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AA: Space Tourists Fly at Own Risk

Published by Sigurd De Keyser on Sat Mar 5, 2005 1:39 am
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By Irene Mona Klotz, Travel Channel News: Aspiring space tourists will need little more than a doctor’s approval, written consent and a strong stomach to fly aboard a privately operated suborbital spacecraft, at least as far as the U.S. government is concerned.

“Because the commercial human space flight industry is in its early stages, the (regulation) is based on principles of informed consent and voluntary assumption of risk by space flight participants,” the Federal Aviation Administration’s Office of Commercial Space Transportation wrote in its first guideline for private suborbital space flight, which was released for public review recently.

The agency was working on the guideline long before the privately developed SpaceShipOne successfully completed a trio of suborbital flights last year, claiming a $10-million prize in the process.

The purpose of the Ansari X Prize was to stimulate industry to develop private passenger-carrying vehicles.

Apparently, the competition, which signed up more than two dozen teams and generated global publicity, worked.

SpaceShipOne owners are developing a fleet of vehicles for the Virgin Group’s new space transit service, Virgin Galactic, while a handful of other companies are creating alternative suborbital — and in some cases, orbital — passenger-carrying ships.

The FAA’s prime concern is public safety, so its oversight of vehicle operation and crew eclipses what the agency has to say about fare-paying passengers flying aboard privately operated spacecraft.

The government, however, wants to make sure passengers know they are risking their lives by flying aboard these vehicles. The guideline requires space travel operators to fully inform passengers of not only their vehicle’s risks, but also the safety records of all private and government suborbital and orbital transit systems.

“Regardless of whether humans traveled to space on board a vehicle destined for a suborbital or orbital mission, those persons traveled on vehicles based on technology as new then, as what may be developed now. It was therefore as risky,” the FAA wrote.

Space tourists would be required to sign a document stating they understand they are flying aboard an uncertified craft and that they have been provided in writing information about the known hazards and risks associated with their trip, including the launch, which is generally considered the most dangerous part of space flight.

“This description should include the likelihood and consequences of any reasonably foreseeable hazardous event and safety-critical system failures that could result in a serious injury or death to the space flight participant,” the guideline stated.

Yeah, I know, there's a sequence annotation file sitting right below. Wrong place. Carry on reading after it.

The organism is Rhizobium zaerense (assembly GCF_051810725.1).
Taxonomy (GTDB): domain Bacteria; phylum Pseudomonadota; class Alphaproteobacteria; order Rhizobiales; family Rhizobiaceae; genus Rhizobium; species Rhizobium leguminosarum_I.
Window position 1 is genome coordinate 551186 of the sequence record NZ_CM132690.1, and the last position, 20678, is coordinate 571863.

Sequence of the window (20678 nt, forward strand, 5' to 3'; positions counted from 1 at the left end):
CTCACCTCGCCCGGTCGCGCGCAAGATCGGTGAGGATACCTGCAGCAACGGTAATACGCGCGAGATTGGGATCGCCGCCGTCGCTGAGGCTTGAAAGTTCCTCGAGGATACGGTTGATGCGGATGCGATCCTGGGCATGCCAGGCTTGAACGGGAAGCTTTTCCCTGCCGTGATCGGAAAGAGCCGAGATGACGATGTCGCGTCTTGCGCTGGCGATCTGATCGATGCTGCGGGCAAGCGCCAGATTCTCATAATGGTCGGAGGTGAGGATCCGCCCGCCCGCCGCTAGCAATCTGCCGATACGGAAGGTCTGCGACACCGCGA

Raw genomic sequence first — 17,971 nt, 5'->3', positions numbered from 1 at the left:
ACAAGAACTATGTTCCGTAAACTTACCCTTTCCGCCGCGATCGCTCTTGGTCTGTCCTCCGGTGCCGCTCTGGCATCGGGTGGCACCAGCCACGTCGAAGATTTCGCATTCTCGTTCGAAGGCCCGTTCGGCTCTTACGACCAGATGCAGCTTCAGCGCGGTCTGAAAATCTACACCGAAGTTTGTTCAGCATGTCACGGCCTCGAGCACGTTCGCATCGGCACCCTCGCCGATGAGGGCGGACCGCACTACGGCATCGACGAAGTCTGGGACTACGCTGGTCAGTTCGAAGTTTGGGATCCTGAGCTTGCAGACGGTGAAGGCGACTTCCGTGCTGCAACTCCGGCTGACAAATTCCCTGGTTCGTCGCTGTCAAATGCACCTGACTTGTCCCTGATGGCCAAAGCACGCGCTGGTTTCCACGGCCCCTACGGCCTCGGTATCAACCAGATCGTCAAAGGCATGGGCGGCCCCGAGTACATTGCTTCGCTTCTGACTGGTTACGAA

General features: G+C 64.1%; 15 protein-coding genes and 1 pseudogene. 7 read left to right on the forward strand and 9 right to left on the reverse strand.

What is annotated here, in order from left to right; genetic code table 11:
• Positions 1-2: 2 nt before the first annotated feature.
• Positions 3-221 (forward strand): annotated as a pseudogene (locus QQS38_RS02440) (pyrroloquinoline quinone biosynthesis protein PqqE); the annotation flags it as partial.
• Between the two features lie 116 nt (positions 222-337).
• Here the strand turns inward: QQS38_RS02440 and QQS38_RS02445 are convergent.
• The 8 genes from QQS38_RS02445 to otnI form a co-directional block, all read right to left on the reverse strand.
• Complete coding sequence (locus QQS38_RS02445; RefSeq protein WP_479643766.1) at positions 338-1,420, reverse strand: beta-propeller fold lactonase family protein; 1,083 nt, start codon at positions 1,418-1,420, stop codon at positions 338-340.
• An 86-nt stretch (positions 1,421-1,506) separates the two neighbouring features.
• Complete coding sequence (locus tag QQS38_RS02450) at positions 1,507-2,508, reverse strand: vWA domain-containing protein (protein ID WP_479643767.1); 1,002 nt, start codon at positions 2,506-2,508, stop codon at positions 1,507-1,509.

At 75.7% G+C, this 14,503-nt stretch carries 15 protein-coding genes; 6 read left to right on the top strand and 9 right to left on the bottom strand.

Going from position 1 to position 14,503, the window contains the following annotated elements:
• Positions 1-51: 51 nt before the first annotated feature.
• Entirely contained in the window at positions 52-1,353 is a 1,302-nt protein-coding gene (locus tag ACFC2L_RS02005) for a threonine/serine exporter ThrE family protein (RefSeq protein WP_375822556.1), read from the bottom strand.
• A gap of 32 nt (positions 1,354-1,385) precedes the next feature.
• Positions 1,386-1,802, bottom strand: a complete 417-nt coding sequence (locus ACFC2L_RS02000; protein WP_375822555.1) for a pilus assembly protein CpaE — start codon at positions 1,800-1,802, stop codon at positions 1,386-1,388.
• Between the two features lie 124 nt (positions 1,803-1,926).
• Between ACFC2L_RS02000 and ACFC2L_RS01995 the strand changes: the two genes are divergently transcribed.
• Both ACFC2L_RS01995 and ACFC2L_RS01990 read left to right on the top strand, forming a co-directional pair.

Once aboard, passengers can anticipate seeing a prominently placed sign stating that the vehicle does not meet aircraft-certification standards. The FAA, however, will not step in to say who is fit to fly and who is not.

That decision rests with the individual vehicle operators. All the FAA stipulates is that space fliers submit their medical histories to a doctor trained in aerospace medicine for review.

Security concerns did prompt the FAA to extend to spaceflight some of the same prohibitions of commercial airline travel. To protect the flight crew, which is charged with safe operation of the spacecraft, the FAA wants to bar space tourists from carrying aboard knives, explosives, weapons and firearms.

Responding to the FAA’s proposed guidelines will be the first order of business for a new trade organization being formed to represent the nascent commercial human space flight industry, said Gregg Maryniak, spokesman for the Personal Spaceflight Federation.

“Where we can, we will speak with one voice,” Maryniak said.

The federation’s charter members include John Carmack of Armadillo Aerospace, SpaceShipOne builder Burt Rutan of Scaled Composites, Elon Musk of SpaceX, Alex Tai of Virgin Galactic, Jeff Greason of XCOR Aerospace, Peter Diamandis of the X Prize Foundation, Gary Hudson of t/Space and HMX, George French of Pioneer Rocketplane, Stuart Witt of the Mojave Spaceport of California, Eric Anderson of Space Adventures, and Michael Kelly, chairman of the Reusable Launch Vehicle Working Group of the Commercial Space Transportation Advisory Committee.

The FAA plans to issue draft regulations before the end of the year and have final rules in place no later than June 2006. Passenger space flight service is expected to debut by 2008.

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